Skip to main content

Ocean Shield: A mission of hope and uncertainty in search for Flight 370

By Will Ripley and David Molko, CNN
April 1, 2014 -- Updated 1332 GMT (2132 HKT)
  • An Australia ship has left port to try to locate "pings" from missing airliner MH370
  • Some see it as the best hope of finding the vanished Malaysia Airlines flight
  • It carries state-of-the-art equipment to detect pings from the black boxes
  • But man in charge of the gear says it is no use unless search area can be narrowed

Off Garden Island, Australia (CNN) -- Docked at the largest naval base in Western Australia Monday is a ship with a bright red hull and the weight of the world resting on the shoulders of its 30-member crew.

To some, the ship represents their only chance at closure after the disappearance of loved ones on Malaysia Airlines Flight MH370.

To others, it's the best chance of solving one of the greatest mysteries in modern aviation.

READ: MH370 search could 'drag on for a very long time'

The Australian Defense Vessel Ocean Shield leaves port for the suspected Flight 370 search zone, bringing sophisticated equipment to listen for the flight data recorder's locator beacon. The Australian Defense Vessel Ocean Shield leaves port for the suspected Flight 370 search zone, bringing sophisticated equipment to listen for the flight data recorder's locator beacon.
Listening for pings in the ocean
Images: Listening for pings Images: Listening for pings
Looking to past for Flight 370 answers

Departing just after sunset, the Australian Defense Vessel Ocean Shield sets out to the search zone in the southern Indian Ocean, one of the most remote places on Earth, some 1,100 miles off the coast of Western Australia.

It will take three days just to get to this corner of the world, where waves are taller than many buildings, and the seas conceal mountain ranges.

CNN asked to ride with the crew of the Ocean Shield to document their journey. But the mission is too long and too important to allow for the added burden of carrying journalists onboard.

Anxious wait

So we sit in a chartered fishing boat named Thunder and wait anxiously for the Ocean Shield to begin its journey. Our expectation of a Monday morning departure is quickly dashed. So we wait on the water, watching the boat and filing hourly live updates. The 6:30pm departure time is pushed back an hour. At 7:30pm, the ship still sits at the dock.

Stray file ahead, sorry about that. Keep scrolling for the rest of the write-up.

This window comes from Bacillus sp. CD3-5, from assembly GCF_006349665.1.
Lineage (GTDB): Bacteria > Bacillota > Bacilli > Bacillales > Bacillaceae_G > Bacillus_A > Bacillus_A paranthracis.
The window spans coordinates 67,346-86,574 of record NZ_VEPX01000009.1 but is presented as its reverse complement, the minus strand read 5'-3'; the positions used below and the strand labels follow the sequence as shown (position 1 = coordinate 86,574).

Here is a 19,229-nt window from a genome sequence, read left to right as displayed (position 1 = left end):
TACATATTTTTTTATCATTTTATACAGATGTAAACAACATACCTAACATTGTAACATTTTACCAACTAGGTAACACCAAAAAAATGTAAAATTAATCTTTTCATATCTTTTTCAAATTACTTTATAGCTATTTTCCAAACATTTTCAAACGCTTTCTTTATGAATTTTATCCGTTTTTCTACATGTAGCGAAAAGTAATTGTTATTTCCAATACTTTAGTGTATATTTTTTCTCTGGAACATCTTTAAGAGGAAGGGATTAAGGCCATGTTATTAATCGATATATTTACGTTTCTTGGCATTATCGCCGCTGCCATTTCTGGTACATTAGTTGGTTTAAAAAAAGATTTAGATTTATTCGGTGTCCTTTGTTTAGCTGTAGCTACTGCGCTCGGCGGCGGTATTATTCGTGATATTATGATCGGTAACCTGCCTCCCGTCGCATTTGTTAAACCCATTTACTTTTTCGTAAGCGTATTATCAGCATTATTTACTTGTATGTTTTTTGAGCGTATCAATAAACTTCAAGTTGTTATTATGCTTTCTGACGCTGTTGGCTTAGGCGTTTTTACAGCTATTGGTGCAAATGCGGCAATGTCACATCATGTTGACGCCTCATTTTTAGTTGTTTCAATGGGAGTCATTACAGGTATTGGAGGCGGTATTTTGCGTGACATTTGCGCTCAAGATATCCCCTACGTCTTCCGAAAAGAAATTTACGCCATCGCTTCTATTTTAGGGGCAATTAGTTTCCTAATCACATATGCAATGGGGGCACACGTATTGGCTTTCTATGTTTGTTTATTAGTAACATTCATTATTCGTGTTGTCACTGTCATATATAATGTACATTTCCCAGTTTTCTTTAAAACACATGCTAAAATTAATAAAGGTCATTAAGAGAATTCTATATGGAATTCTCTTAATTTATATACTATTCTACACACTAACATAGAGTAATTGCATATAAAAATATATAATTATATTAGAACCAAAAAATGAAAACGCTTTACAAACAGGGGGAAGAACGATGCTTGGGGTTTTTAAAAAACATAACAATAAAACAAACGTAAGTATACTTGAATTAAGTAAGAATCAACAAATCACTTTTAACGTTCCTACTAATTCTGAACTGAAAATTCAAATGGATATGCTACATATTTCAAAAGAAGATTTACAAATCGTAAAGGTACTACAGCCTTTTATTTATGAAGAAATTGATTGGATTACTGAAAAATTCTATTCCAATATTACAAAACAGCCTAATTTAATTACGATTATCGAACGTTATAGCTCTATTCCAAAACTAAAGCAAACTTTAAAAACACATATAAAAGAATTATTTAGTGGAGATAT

The Ocean Shield finally departs just before 8pm, cloaked in darkness, only its deck lights guiding the way from Garden Island, out of Cockburn Sound, and into the Indian Ocean.

We watch as the Ocean Shield makes its way up the narrow channel headed for the open sea, traveling so fast our 60-foot fishing boat can't keep up.

"We started out, he was running about 8 to 10 knots and started picking up speed," says our captain, Ray Ruby. "I think by the time he was doing about 15 knots we were still in the channel."

Battery race

Clock ticking on search for Flight 370
Officials revise last words from MH370

And there's a reason that the team aboard the Ocean Shield is in a hurry. The batteries on the underwater locator beacons, or pingers, attached to the flight data recorder and cockpit voice recorder have less than a week before they're set to expire. And these crew members are the only ones equipped to find them. They carry the latest technology from the U.S. Navy, including a towed pinger locator, or TPL-25, a giant underwater microphone that will listen for the pings from the black boxes. Then there's the Bluefin-21, an underwater robot that can scour the ocean bed, looking for signs of wreckage.

But there's a problem. More than three weeks after MH370 is believed to have gone down in the southern Indian Ocean, no wreckage has been sighted. And that means the team aboard the Ocean Shield doesn't know where to look.

"No matter how specialized or sophisticated this equipment is, it won't do any good unless that search zone can be narrowed," says Commander Mark Matthews of the U.S. Navy, in charge of the 11-person team on board who will operate the TPL-25 and Bluefin-21.

Matthews says in order to have a hope of hearing the pingers, the search area needs to be reduced from more than 100,000 square miles (259,000 square kilometers) to less than 1,000 (2,590). And the only way to do that is for search teams to find and confirm debris from the airliner, and to use computer models that can trace back currents and conditions and help pinpoint where the plane went down.


No matter how specialized or sophisticated this equipment is, it won't do any good unless that search zone can be narrowed.
Commander Mark Matthews